We apologize for any inconvenience this may have caused.

The company which filed for Chapter 11 reorganization last month, has been having difficulty raising new capital to continue operations.

The company commenced operations in Hawaii as Princeville Airways on September 9, 1980. The airline flew DHC-6 Twin Otters between Honolulu and the Princeville resort on Kauai.

In May 1987 the company started flying for Aloha Airlines and adopted the Aloha Island Air name (below).

Airline Color Scheme - Introduced 1987

Above Copyright Photo: Aloha Island Air de Havilland Canada DHC-6-300 Twin Otter N702PV (msn 702) HNL (Robbie Shaw). Image: 931499.

The airline switched to current name on May 11, 2004.

Top Copyright Photo: Island Air (Hawaii) Bombardier DHC-8-402 (Q400) N682WP (msn 4546) HNL (Ivan K. Nishimura). Image: 939613.


Fiji Airways to purchase three new Viking Air DHC-6-400 Twin Otters for Fiji Link

Fiji Airways, Fiji’s National Airline, has announced plans to expand and upgrade Fiji Link’s Twin Otter fleet, allowing for increased frequencies to key domestic routes like Savusavu and Taveuni. The airline will purchase three brand new latest model DHC-6 Series 400 Twin Otters from manufacturer Viking Air Ltd, to replace two of its existing three Series 300 aircraft (below). This will increase the Twin Otter fleet to four aircraft.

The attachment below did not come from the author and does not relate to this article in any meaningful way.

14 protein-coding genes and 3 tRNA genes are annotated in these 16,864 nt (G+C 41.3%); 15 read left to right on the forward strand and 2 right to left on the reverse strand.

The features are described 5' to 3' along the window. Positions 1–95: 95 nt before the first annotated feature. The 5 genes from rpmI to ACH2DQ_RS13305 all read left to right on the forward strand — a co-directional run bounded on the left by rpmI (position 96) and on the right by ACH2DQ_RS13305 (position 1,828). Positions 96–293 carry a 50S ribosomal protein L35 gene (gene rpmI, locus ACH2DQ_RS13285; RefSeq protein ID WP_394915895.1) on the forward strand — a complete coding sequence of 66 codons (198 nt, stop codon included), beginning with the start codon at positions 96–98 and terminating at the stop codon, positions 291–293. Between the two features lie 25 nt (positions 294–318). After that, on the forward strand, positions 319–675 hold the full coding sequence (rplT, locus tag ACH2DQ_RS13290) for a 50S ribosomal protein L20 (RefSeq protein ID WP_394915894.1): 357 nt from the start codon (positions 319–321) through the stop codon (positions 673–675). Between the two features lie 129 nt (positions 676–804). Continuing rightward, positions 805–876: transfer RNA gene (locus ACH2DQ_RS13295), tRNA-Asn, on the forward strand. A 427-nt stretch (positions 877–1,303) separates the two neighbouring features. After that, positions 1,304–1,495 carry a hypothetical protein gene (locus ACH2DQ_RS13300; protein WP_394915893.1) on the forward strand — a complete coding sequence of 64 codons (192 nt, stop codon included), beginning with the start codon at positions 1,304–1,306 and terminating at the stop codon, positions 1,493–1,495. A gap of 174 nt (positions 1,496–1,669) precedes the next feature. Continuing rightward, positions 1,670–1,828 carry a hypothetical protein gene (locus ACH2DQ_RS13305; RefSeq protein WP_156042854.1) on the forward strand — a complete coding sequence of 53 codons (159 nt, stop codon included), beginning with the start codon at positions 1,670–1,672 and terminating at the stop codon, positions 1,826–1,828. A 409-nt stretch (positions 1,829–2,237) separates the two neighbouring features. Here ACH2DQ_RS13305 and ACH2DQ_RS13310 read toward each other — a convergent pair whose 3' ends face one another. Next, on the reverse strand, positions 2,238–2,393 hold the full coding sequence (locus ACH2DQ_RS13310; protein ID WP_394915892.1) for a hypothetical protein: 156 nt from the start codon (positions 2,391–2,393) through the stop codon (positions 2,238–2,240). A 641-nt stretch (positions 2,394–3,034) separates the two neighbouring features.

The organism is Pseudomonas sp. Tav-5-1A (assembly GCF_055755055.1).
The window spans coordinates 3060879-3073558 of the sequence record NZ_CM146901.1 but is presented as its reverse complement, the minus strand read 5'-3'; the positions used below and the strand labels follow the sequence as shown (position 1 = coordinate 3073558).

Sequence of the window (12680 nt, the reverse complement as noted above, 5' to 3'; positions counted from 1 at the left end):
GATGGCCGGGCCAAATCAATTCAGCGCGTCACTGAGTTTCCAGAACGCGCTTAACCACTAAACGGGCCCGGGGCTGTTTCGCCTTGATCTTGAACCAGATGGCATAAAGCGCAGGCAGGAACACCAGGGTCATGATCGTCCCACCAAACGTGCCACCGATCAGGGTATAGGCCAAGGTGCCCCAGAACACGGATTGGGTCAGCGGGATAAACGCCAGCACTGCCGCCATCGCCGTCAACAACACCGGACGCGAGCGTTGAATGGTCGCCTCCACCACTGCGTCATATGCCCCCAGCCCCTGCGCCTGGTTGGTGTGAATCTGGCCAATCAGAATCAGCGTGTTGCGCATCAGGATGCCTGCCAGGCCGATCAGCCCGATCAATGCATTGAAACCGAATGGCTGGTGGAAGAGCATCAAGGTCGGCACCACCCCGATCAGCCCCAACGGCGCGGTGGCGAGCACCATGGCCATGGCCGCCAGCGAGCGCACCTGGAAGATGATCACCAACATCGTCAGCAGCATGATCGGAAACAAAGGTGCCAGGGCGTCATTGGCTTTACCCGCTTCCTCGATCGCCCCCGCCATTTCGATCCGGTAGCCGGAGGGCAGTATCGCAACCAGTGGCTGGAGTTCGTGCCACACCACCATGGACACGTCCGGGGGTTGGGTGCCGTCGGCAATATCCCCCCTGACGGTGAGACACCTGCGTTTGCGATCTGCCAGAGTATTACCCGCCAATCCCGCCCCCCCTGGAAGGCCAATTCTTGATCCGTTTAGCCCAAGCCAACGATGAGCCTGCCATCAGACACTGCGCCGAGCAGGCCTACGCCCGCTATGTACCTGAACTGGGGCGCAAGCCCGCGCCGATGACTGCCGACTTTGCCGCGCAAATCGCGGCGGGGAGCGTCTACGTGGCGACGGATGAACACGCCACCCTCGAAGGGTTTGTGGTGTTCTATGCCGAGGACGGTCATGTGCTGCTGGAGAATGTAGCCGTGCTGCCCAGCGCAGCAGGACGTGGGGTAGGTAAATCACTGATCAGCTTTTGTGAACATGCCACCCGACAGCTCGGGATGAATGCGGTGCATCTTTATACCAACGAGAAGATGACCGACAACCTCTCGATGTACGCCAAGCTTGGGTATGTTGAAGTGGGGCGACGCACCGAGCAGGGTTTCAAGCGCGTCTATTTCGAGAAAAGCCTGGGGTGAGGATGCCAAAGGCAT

Fiji Link de Havilland Canada DHC-6-300 Twin Otter DQ-PSE (msn 406) NAN (Rob Finlayson). Image: 934640.

Above Copyright Photo: Fiji Link de Havilland Canada DHC-6-300 Twin Otter DQ-PSE (msn 406) NAN (Rob Finlayson). Image: 934640.

Arriving in October 2017 and early 2018, the three new Twin Otter aircraft will have air-conditioned cabins for increased customer comfort. Their state of the art digital avionics systems and operating features will greatly enhance operational reliability and an easier transition for Fiji Link pilots to progress onto the ATR fleet. The impending fleet expansion has already initiated the recruitment and training of additional local pilots, resulting in more employment opportunities for Fijians.


The ever-versatile Twin Otter remains the aircraft of choice for Fiji Link’s domestic operations into smaller airports with short airstrips, and where airport and runway infrastructure is limited. It has the ability to land on most runway surfaces given its size, weight, and take-off and landing requirements. It has proven especially reliable in the Fijian domestic operating environment, with Fiji Link having over ten years of experience operating this aircraft type. Fiji Link also has the option to purchase a fourth brand new Series 400 Twin Otter aircraft. A decision on exercising this option will be made in 2018.

Fiji Link:

Fiji Airways:

Route Map: